BC-AP Sports Preview Digest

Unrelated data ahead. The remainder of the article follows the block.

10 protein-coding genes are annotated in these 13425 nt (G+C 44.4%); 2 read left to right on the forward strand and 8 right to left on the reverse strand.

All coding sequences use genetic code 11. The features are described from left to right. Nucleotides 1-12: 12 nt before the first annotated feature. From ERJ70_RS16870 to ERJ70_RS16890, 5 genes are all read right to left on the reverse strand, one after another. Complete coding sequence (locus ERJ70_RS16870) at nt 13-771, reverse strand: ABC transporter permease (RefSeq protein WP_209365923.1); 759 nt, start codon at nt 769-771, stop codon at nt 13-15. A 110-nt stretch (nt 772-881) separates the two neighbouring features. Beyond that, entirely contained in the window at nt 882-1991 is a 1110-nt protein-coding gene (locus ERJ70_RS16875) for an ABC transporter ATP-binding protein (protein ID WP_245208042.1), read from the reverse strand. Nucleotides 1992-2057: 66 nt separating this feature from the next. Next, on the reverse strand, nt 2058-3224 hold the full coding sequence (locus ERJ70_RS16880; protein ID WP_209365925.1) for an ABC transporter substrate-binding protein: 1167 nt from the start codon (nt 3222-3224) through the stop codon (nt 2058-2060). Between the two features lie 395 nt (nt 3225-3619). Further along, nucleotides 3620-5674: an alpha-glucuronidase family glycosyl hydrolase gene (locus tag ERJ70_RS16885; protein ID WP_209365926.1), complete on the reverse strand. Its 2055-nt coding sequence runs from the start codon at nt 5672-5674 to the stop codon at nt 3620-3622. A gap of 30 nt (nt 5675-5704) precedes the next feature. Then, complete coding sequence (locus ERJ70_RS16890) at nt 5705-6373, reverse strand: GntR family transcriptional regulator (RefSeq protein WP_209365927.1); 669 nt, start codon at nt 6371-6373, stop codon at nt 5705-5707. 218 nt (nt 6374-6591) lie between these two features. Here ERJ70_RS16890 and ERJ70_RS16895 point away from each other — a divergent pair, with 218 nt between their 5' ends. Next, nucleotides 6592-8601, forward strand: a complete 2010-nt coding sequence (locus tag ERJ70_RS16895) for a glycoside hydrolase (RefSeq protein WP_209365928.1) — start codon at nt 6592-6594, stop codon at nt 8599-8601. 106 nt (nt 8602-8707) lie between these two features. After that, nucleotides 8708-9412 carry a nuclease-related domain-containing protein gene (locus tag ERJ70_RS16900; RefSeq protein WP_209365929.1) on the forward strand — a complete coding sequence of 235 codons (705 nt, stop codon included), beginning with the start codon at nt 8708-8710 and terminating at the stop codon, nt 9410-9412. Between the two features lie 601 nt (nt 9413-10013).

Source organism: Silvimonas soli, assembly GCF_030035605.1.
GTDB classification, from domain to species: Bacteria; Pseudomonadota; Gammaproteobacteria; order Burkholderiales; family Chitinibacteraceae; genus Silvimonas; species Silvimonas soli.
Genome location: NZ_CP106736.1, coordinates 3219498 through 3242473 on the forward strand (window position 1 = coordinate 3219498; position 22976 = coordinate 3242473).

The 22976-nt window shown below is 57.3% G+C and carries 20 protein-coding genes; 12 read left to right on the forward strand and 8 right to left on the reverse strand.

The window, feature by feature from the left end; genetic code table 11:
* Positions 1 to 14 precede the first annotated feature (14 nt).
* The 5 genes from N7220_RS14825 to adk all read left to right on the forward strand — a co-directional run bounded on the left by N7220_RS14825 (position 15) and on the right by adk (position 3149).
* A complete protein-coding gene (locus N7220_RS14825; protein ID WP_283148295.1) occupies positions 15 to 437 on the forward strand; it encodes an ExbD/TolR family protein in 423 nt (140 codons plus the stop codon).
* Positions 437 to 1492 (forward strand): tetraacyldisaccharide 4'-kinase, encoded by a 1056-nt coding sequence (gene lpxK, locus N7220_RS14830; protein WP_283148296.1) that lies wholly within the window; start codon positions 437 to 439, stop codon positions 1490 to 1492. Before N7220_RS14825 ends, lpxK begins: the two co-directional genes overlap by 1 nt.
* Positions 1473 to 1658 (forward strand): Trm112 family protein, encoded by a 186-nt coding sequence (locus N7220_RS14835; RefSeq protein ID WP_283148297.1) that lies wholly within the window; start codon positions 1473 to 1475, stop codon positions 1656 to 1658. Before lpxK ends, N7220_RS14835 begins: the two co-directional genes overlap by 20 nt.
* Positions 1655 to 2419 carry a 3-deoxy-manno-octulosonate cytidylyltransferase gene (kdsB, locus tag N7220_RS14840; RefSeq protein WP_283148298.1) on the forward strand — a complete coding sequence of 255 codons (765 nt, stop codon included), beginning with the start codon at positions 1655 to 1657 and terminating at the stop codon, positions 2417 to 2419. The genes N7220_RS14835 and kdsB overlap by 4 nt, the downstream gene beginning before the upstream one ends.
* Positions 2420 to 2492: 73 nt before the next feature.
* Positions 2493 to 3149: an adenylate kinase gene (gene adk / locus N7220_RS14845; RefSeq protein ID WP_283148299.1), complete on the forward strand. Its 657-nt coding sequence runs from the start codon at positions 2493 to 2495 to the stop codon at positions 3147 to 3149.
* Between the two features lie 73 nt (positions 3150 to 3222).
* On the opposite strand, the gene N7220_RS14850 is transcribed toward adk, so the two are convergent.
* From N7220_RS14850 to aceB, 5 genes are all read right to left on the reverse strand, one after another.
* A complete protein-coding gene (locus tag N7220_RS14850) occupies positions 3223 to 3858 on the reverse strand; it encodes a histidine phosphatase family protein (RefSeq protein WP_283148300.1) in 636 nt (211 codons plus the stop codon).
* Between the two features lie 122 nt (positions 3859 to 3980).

Associated Press | Nov 20, 2014The supervisor is Fred Lief, followed by Jay Cohen at 5 p.m. and Vin Cherwoo at 1 a.m. The New York sports desk can be reached at 800 845-8450, ext. 1630. Sports Photos, ext. 1918; graphics, ext. 7636; agate, ext. 1635. AP stories and accompanying photos also can be obtained from http://www.apexchange.com For reruns, call the Service Desk (800 838-4616) or your local AP bureau. All Times EST. TOP STORIES FBN--WINTRY WEATHER-BILLS BUFFALO, N.Y. — New York Gov. Andrew Cuomo says it's "impractical" now for the Bills to host the Jets on Sunday because of the snowstorm battering the Buffalo area. The storm has dumped more than 5 feet of snow since Monday night, with more coming. The Bills missed a second straight day of practice. By John Wawrow. SENT: 350 words, photos. UPCOMING: 700 words, photos by 6 p.m. FBN--CHIEFS-RAIDERS OAKLAND, Calif. — The Oakland Raiders, 0-10 and looking for their first victory in more than a year, play the first-place Chiefs. Still, Kansas City coach Andy Reid is wary of this longtime rivalry: "When you go to the Black Hole, you better be ready." By Josh Dubow. UPCOMING: 750 words, photos. Game starts 8:25 p.m. BOX--TIM DAHLBERG MACAU — No one questions Chris Algieri's toughness, not after he got up from two first-round knockdowns and fought half-blinded to win a decision win in his June title fight with the feared Ruslan Provodnikov. Now, this undefeated boxer with a master's degree in clinical nutrition, awaits Manny Pacquiao this weekend. By Sports Columnist Tim Dahlberg. SENT: 750 words, photos. FBN--VICK-CHANGING THE GAME In the 13 years since his arrival as the fastest man on the field who also happened to have the best arm, Michael Vick's impact has been felt — in the way quarterbacks and offenses evolve in high school, college, and eventually, the pros. By National Writer Eddie Pells. SENT: 950 words, photos. NEW/DEVELOPING SOC--FIFA-WCUP PROBE GENEVA — FIFA will further review the 2018 and 2022 World Cup corruption investigation, putting the status of hosts Russia and Qatar back in question. Domenico Scala, the independent chairman of FIFA's financial monitoring panel, will study the report by American prosecutor Michael Garcia. By Graham Dunbar. SENT: 400 words, photos. FBN--PETERSON APPEAL The NFL players' union appeals the league's suspension of Adrian Peterson. In a letter obtained by the AP, the NFLPA calls Commissioner Roger Goodell's punishment "unprecedented, arbitrary, and unlawful" and demands that an independent, neutral arbitrator hears Peterson's case. By Pro Football Writer Rob Maaddi. SENT: 400 words, photos. — With: — VIKINGS-PETERSON'S SON-BOND — Judge adds bond conditions for man charged in death of Adrian Peterson's son. SENT: 250 words. BKN--IVERSON-NIKE SNEAKER PHILADELPHIA — Nike is pulling back on plans for a shoe that sneakily honors Allen Iverson after the former NBA star questioned whether the company could use his old number and team colors while he's endorsed by rival Reebok. By Dan Gelston. SENT: 650 words, photos. BBO--OWNERS MEETINGS KANSAS CITY, Mo. — Baseball owners unanimously approve a five-year term for Rob Manfred, who will succeed Bud Selig as commissioner early next year. Owners also discuss a variety of issues, among them pace of play, instant replay and domestic violence initiatives. By Dave Skretta. SENT: 650 words, photos. GLF--LPGA TOUR CHAMPIONSHIP NAPLES, Fla. — The biggest payout in women's golf is on the line when the LPGA Tour season finale gets starts at the CME Group Tour Championship. Stacy Lewis, Inbee Park and Lydia Ko can claim a $1 million bonus by winning the tournament. By Golf Writer Doug Ferguson. UPCOMING: 700 words, photos by 6 p.m. TEN--DAVIS CUP FINAL-DRAW LILLE, France — Despite his bad back, Roger Federer will face Gael Monfils on Friday in the second singles match when Switzerland faces France in the Davis Cup final. Australian Open champion Stan Wawrinka will open the best-of-five series on clay against Jo-Wilfired Tsonga. By Samuel Petrequin. SENT: 650 words, photos. NFL FBN--TEXANS-BLUE HOUSTON — Alfred Blue didn't spend any time feeling sorry for himself when he didn't hear his name called until the sixth round of this year's NFL draft. Houston's rookie running back remembered something coaches had long told him: "It's not where you begin, it's how it ends." By Kristie Rieken. UPCOMING: 600 words, photos by 6 p.m. FBN--REDSKINS-KERRIGAN ASHBURN, Va. — In contrast to, say, Robert Griffin III, Ryan Kerrigan is perhaps the most drama-free member of the Washington Redskins. He leads the team with 7 1/2 sacks, even though he's been playing hurt. By Joseph White. UPCOMING: 700 words, photos by 6 p.m. — Also: — FBN--EAGLES-TURNOVERS — By Pro Football Writer Rob Maaddi. UPCOMING: 600 words, photos by 6 p.m. — FBN--49ERS-RELIABLE BOLDIN — By Janie McCauley. UPCOMING: 700 words, photos by 7 p.m. — FBN--PACKERS-PROTECTING RODGERS — By Genaro C. Armas. UPCOMING: 600 words, photos by 6 p.m. — FBN--BRONCOS-LATIMER — By Pro Football Writer Arnie Stapleton. UPCOMING: 600 words, photos by 7 p.m. — FBN--BEARS-CUTLER — By Andrew Seligman. UPCOMING: 700 words, photos by 7 p.m. COLLEGE FOOTBALL FBC--RUGBY-STYLE PUNTING PHOENIX — The never-ending battle for field position has a new weapon: the rugby-style punt. More teams are turning to the end-over-end punts that are tough to defend and sometimes tougher to catch. By College Football Writer John Marshall. SENT: 750 words, photos. FBC--T25-BAYLOR-RIGHT AT HOME Playoff-contending No. 6 Baylor, going for its second Big 12 title in a row, has two home games and a neutral-site game to finish the regular season. The Bears have won 26 of their last 27 such games. By Stephen Hawkins. UPCOMING: 500 words, photos by 5 p.m. FBC--T25-COLORADO ST-HART'S RESURGENCE FORT COLLINS, Colo. — Tailback Dee Hart's making the most of a fresh start with No. 22 Colorado State after transferring from Alabama over the summer. He's rushed for 909 yards and 11 TDs, helping the Rams to their best start since 1994. By Pat Graham. SENT: 750 words, photos. FBC--THE GAME CAMBRIDGE, Mass. — Harvard has gotten used to beating Yale in The Game — eight straight victories. But there's something nice about both teams being at their best for one of college football's oldest rivalries. By Jimmy Golen. UPCOMING: 600 words, photos by 5 p.m. — Also: — FBC--T25-KANSAS ST-WEST VIRGINIA — By John Raby. UPCOMING: 600 words, photos. Game starts 7 p.m. — FBC--T25-NORTH CAROLINA-DUKE — By Joedy McCreary. UPCOMING: 600 words, photos. Game starts 7:30 p.m. start. — FBC--CALIFORNIA-GOFF'S TEAM — By Antonio Gonzalez. SENT: 700 words, photos. — FBC--EAST CAROLINA-HARDY'S RECORD — By Aaron Beard. SENT: 600 words, photos. COLLEGE BASKETBALL BKC--T25-KENTUCKY-POWERHOUSE PLATOONS LEXINGTON, Ky. — No. 1 Kentucky is college basketball's answer to the U.S. national team, with two platoons of NBA-caliber talent. The Wildcats feature nine players of at least 6-foot-6 going all out. They don't need to pace themselves because they know relief is minutes away. By Gary B. Graves. UPCOMING: 600 words, photos by 5 p.m. NBA BKN--TIMBERWOLVES-RUBIO RECOVERS MINNEAPOLIS — Ricky Rubio was playing some of his best ball with the Timberwolves when he went down Thursday with a badly sprained ankle that will keep him out for a while. The Spanish point guard discusses his injury. By Basketball Writer Jon Krawczynski. UPCOMING: 700 words, photos, by 6 p.m. AUTO RACING CAR--F1-MERCEDES RIVALRY ABU DHABI, United Arab Emirates — The rivalry between Lewis Hamilton and Nico Rosberg intensifies entering the final race of the season, with Rosberg taunting his Mercedes teammate by urging him to "drive cleanly." By Jerome Pugmire. SENT: 600 words, photos. — With: — CAR--F1-DRIVER CHANGES — Two-time Formula One champ Fernando Alonso leaving Ferrari after season; will be replaced by four-time champion Sebastian Vettel. By Jerome Pugmire. SENT: 650 words, photos. — Also: — CAR--NASCAR-KAHNE-HENDRICK — Hendrick Motorsports gives driver Kasey Kahne three-year contract extension. By Auto Racing Writer Jenna Fryer. SENT: 550 words. FEATURES BBN--MARLINS-LORIA'S LEGACY MIAMI — By agreeing to pay Giancarlo Stanton $325 million over the next 13 years, Jeffrey Loria gets to keep one of baseball's premier sluggers with the Marlins. Whether that deal comes with some goodwill for the oft-controversial owner remains to be seen. By Tim Reynolds. UPCOMING: 600 words, photos by 2 p.m. HKO--LOGISTICS MADE EASY Logistics for neighborhood sports leagues is no easy thing. What players are available? Who's supplying the snacks? Now there's an app — with an assist from former NHL player Bret Hedican — helping organizers put their focus where it is needed most — on the games. By Ira Podell. UPCOMING: 750 words, photos by 4 p.m. BASEBALL — BBA--BLUE JAYS-MARTIN — Catcher Russell Martin discusses the next phase of his career after signing a $82 million, five-year contract with the Blue Jays. By Ian Harrison. UPCOMING: 500 words, photos by 6 p.m. — BBO--JAPAN-MLB ALL-STARS — Japan beats MLB All-Stars 6-4 in exhibition game. SENT: 200 words. GOLF — GLF--WORLD TOUR CHAMPIONSHIP — Rory McIlroy shares first-round lead at season-ending DP World Tour Championship in Dubai. SENT: 350 words, photos. — GLF--AUSTRALIAN MASTERS — Defending champ Adam Scott trails by six strokes after first round of Australian Masters. SENT: 350 words. — GLF--CALLAWAY INVITATIONAL — Opening round of unofficial event involving PGA, LPGA and Champions Tour players at Pebble Beach. UPCOMING: 400 words by 8 p.m. OTHER NEWS — SPORTS BETTING — Judge expects to rule by Friday on whether New Jersey can partially lift the ban on sports gambling. By Geoff Mulvihill. SENT: 600 words, photos. — BOX--JERMAIN TAYLOR-SHOOTING — Jermain Taylor charged in August shooting in Arkansas; boxer could face up to 26 years in prison. SENT: 150 words. — BKC--TARKANIAN HOSPITALIZED — Former UNLV coach Jerry Tarkanian, 84, hospitalized for pneumonia. SENT: 130 words, photos. — OLY--RIO-GOLF COURSE-LAWSUIT — Construction on golf course for 2016 Rio Olympics could be halted because of legal obstacles. By Jenny Barchfield and Stephen Wade. SENT: 450 words, photos. — SOC--BRAZIL-PELE'S SON — Pele's 44-year-old son released from jail in Brazil to appeal money laundering conviction. SENT: 130 words, photos. — BOB--RUSSIA-DOPING — Russian national two-man bobsled champion tests positive for banned substance. SENT: 100 words. CAPSULES — BKN--NBA CAPSULES. — HKN--NHL CAPSULES. — FBC--TOP 25 CAPSULES. — BKC--TOP 25 CAPSULES. — BKW--TOP 25 CAPSULES. ___ Thursday's Time Schedule (EST) NFL Kansas City at Oakland, 8:25 p.m. NBA L.A. Clippers at Miami, 8 p.m. Chicago at Sacramento, 10:30 p.m. NHL Minnesota at Philadelphia, 7 p.m. Tampa Bay at Toronto, 7:30 p.m. St. Louis at Montreal, 7:30 p.m. Nashville at Ottawa, 7:30 p.m. Detroit at Winnipeg, 8 p.m. Arizona at Dallas, 8:30 p.m. Washington at Colorado, 9 p.m. Chicago at Calgary, 9 p.m. Anaheim at Vancouver, 10 p.m. Carolina at Los Angeles, 10:30 p.m. Florida at San Jose, 10:30 p.m. College Football (Top 25) No. 12 Kansas State at West Virginia, 7 p.m. No. 25 Duke vs. North Carolina, 7:30 p.m. College Basketball (Top 25) Men No. 10 Texas vs. Iowa at New York (Madison Square Garden), 7 p.m. No. 12 Villanova vs. Bucknell, 8 p.m. No. 15 Virginia Commonwealth vs. Maryland-Eastern Shore, 7 p.m. No. 16 San Diego State vs. Cal State Bakersfield, 10:30 p.m. No. 17 Connecticut vs. College of Charleston at San Juan, Puerto Rico, 12:30 p.m. No. 22 SMU at Indiana, 8 p.m. No. 23 Syracuse vs. California at New York (Madison Square Garden), 9 p.m. No. 24 Michigan vs. Detroit, 6 p.m. Women No. 2 South Carolina vs. Clemson, 7 p.m. No. 6 Stanford vs. No. 10 Texas, 9 p.m. No. 7 Duke at Old Dominion, 7 p.m. No. 12 Louisville vs. Belmont, 7 p.m. No. 17 West Virginia at Mississippi State, 8 p.m.